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Voices from Auckland, New Zealand.

Bay of Islands

Bay of Islands.

To the Editor of the New Zealander.

Sir,—I have extended my travels as far as the valley of the Waima—which empties itself into the Hokianga. I am delighted with the whole of the country between it and the Kiri Kiri: it only requires to be known. A number of small farms might be laid, off by the Government within a short distance of the township, which would become the centre of operations—embracing the districts of Kawakawa, Waimate, the Lake, and the districts of Tarairi and Wangaroi, all within about 10 miles.

The survey of the township is going on rapidly; the buildings are likely to be very substantial—as there is no end to the scoria and limestone on the ground, the principal streets are a chain wide leading to the waters' side—but a road connecting the Township with the Suburban and Country districts is very much needed; the distance not more than a mile and a half or two miles; if these were at once completed, the town lots would sell for something like 50 per cent, more than they would without it.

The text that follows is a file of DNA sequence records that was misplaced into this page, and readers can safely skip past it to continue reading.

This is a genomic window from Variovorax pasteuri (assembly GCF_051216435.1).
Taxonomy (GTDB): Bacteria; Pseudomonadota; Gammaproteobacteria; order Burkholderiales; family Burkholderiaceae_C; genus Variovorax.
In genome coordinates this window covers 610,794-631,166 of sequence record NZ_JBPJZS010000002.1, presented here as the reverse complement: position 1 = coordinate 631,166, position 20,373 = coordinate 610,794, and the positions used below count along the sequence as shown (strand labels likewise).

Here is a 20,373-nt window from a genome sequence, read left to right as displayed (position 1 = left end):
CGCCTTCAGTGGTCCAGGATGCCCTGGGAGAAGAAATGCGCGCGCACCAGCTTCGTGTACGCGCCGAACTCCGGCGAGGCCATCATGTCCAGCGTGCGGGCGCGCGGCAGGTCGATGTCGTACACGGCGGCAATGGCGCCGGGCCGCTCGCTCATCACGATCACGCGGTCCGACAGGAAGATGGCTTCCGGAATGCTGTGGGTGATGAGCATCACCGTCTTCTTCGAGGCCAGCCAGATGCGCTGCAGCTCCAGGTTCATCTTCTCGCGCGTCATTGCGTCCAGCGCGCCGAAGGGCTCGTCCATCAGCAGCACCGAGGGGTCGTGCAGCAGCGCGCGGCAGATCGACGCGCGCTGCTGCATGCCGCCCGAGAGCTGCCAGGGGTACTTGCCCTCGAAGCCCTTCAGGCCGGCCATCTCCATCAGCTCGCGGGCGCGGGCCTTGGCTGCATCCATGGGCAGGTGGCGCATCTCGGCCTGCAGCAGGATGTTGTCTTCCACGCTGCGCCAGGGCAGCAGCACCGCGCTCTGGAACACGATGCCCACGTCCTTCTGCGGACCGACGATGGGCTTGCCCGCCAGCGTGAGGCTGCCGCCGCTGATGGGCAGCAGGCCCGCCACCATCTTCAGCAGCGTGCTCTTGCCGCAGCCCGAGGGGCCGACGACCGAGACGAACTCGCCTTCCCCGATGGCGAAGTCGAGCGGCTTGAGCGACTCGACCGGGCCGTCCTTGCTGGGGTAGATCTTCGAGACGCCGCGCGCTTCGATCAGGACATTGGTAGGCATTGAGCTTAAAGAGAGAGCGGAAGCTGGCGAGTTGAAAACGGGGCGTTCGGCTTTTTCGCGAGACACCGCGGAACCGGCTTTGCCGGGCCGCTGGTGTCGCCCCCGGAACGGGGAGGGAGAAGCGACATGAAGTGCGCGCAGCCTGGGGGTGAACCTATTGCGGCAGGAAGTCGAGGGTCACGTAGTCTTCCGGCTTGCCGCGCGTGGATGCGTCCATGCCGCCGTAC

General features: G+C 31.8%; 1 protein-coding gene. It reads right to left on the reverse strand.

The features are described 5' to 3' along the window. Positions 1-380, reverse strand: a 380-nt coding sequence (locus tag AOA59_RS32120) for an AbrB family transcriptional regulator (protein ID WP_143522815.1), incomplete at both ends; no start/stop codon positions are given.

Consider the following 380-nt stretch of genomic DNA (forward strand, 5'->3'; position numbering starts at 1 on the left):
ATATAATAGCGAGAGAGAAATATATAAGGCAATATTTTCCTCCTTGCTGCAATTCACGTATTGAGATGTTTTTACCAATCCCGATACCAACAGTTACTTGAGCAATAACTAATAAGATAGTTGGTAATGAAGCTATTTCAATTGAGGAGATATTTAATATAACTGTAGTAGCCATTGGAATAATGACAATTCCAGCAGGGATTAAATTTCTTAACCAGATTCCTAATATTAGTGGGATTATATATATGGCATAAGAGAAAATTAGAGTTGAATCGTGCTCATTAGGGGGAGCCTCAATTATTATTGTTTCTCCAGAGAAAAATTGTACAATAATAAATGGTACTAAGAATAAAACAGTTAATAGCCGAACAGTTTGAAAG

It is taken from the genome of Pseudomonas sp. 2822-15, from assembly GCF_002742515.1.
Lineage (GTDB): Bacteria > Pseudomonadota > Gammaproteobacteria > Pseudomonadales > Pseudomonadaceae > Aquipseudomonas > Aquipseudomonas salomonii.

My former conjecture is I believe right—as I have been told that the whole of the seven Claimants have cordially seconded the views of the Government—by offering the whole page 95of their unoccupied ground adjoining the township—at the Government rate of compensation—each one making a small reserve—to this should be added the lands of the Church Mission at Waimate and Kiri Kiri, in particular. If the road I speak of is opened at once, and some of the best farms ready for selection, the sale of the first Town Lots will in all probability fully realize the expectations of the Government.

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